Surfrider’s Ocean Guardian Maui Awardees Announced

September 3, 2019, 8:07 AM HST · Updated September 3, 1:38 PM
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The Surfrider Foundation’s Maui Chapter will honor leaders in environmental protection at the 4th Annual Ocean Guardian Awards Gala on Oct. 12, 2019 at Andaz Maui.

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    The annual fundraiser is a celebration of Surfrider Maui’s volunteers and supporters and the year’s accomplishments. Tickets are open to the public and available online.

    Surfrider Maui’s 2019 Ocean Guardian awardees include the following:

    Ocean Athlete: Campbell Farrell – A waterman and big wave surfer, Campbell Farrell has dedicated his life to caring for the environment and working for cleaner beaches and coastlines.

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    He formed the nonprofit Love The Sea to support a local and global network of ocean stewards working toward the eradication of plastic pollution in the world’s oceans. He helped create and produce the Ocean Aid Music Festival, became a crew member on the Eat Less Plastic Voyage around the South Pacific, and coordinated the Hard to Reach Beach Cleanup of Pe‘ahi, Maui — all to bring attention to the devastating impact of marine debris in the ocean.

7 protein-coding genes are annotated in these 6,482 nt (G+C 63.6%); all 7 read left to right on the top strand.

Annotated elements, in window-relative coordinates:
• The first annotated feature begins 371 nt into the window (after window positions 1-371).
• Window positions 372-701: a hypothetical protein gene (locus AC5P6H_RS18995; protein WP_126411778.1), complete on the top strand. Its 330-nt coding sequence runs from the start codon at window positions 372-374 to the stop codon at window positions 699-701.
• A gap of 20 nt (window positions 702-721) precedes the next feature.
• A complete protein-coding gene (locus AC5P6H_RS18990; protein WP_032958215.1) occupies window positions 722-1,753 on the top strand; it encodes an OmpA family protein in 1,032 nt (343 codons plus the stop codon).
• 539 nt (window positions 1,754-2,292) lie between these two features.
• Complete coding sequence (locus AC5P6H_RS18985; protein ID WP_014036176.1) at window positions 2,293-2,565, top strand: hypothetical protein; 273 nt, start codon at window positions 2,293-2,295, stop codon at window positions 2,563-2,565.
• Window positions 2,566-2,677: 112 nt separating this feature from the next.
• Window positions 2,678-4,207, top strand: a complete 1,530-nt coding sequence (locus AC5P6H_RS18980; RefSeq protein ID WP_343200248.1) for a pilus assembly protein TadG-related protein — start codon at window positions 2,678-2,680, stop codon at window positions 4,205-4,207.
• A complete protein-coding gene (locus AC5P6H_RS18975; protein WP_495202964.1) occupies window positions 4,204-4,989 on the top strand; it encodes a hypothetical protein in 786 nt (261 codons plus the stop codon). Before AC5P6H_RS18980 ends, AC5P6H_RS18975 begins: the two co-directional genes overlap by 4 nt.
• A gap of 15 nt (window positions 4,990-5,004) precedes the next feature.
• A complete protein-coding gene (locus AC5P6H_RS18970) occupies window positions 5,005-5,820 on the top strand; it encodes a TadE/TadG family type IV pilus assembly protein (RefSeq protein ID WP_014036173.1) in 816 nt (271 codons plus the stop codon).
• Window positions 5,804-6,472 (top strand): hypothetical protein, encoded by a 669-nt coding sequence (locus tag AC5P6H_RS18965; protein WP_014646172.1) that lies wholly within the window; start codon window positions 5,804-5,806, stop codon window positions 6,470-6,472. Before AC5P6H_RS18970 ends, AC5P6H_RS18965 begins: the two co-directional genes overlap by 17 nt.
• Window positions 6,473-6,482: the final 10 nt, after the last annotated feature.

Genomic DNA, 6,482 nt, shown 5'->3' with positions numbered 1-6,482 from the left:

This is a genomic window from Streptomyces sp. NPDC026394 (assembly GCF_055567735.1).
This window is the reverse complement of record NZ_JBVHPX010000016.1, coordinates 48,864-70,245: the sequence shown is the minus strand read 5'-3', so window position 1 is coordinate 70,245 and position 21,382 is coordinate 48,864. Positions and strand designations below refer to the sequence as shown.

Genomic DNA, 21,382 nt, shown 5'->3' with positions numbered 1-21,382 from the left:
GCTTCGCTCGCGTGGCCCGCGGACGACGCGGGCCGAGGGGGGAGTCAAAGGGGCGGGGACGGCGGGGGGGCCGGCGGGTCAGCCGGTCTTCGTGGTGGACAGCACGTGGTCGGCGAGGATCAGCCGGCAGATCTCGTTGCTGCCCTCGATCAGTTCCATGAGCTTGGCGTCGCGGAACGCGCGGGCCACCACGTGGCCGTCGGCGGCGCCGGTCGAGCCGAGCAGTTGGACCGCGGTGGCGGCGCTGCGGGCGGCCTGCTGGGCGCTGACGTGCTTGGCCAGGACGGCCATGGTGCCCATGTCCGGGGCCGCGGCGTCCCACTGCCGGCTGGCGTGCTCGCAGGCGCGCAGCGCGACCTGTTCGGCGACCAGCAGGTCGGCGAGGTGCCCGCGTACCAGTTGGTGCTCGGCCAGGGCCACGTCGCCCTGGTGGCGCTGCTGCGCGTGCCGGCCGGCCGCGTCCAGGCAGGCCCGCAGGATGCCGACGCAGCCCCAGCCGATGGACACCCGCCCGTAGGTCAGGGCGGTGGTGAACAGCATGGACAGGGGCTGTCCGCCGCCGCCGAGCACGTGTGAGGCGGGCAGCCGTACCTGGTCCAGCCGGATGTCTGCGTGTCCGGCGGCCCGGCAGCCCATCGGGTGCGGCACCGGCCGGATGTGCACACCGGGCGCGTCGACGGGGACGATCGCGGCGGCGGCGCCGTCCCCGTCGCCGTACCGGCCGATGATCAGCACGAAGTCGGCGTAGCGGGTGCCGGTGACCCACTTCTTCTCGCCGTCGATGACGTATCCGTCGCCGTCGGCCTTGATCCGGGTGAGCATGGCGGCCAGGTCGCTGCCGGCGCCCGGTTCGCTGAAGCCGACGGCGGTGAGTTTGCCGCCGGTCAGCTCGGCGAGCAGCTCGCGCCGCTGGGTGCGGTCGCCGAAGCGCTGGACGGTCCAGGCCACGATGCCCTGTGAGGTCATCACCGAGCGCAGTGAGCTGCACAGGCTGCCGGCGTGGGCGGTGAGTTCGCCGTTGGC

Farrell has participated in clean up events on Maui’s most impacted sites, including Ka‘ehu Bay and the North Shore coastline from Maliko Gulch to Waipi‘o Bay. He is a passionate agent of change—a rare mix of waterman, ocean lover, businessman, and conservationist.

    Community Member: Lucienne de Naie – Living on a small East Maui farm, Lucienne de Naie works as a freelance journalist, grant writer and historical researcher. She served on Surfrider Maui’s board of directors for 15 years, mostly as vice president. She has supported Surfrider in beach cleanups, writing testimony for coastal projects, and represented Surfrider on the Oneloa Coalition to create a master plan for Mākena State Beach Park.